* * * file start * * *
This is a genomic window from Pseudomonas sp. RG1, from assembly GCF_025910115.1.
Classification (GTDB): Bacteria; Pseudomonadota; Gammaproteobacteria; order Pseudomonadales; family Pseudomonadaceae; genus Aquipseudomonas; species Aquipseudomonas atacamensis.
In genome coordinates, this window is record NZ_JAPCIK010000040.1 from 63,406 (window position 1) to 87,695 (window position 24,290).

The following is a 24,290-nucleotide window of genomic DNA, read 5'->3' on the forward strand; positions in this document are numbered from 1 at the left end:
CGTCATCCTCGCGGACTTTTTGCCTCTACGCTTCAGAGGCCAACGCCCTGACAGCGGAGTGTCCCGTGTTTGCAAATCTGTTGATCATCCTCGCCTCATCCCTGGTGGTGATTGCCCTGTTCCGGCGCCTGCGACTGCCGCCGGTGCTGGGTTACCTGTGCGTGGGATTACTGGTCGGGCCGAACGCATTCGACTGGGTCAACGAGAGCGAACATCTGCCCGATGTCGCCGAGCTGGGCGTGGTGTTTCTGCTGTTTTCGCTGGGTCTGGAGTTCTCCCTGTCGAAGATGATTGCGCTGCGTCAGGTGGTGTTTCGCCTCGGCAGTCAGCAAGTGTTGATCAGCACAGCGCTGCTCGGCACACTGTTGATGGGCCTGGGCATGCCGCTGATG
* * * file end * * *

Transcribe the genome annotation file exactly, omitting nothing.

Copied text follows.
This is a genomic window from Pseudomonas sp. RG1, from assembly GCF_025910115.1.
Classification (GTDB): Bacteria; Pseudomonadota; Gammaproteobacteria; order Pseudomonadales; family Pseudomonadaceae; genus Aquipseudomonas; species Aquipseudomonas atacamensis.
In genome coordinates, this window is record NZ_JAPCIK010000040.1 from 63,406 (window position 1) to 87,695 (window position 24,290).

The following is a 24,290-nucleotide window of genomic DNA, read 5'->3' on the forward strand; positions in this document are numbered from 1 at the left end:
CGTCATCCTCGCGGACTTTTTGCCTCTACGCTTCAGAGGCCAACGCCCTGACAGCGGAGTGTCCCGTGTTTGCAAATCTGTTGATCATCCTCGCCTCATCCCTGGTGGTGATTGCCCTGTTCCGGCGCCTGCGACTGCCGCCGGTGCTGGGTTACCTGTGCGTGGGATTACTGGTCGGGCCGAACGCATTCGACTGGGTCAACGAGAGCGAACATCTGCCCGATGTCGCCGAGCTGGGCGTGGTGTTTCTGCTGTTTTCGCTGGGTCTGGAGTTCTCCCTGTCGAAGATGATTGCGCTGCGTCAGGTGGTGTTTCGCCTCGGCAGTCAGCAAGTGTTGATCAGCACAGCGCTGCTCGGCACACTGTTGATGGGCCTGGGCATGCCGCTGATG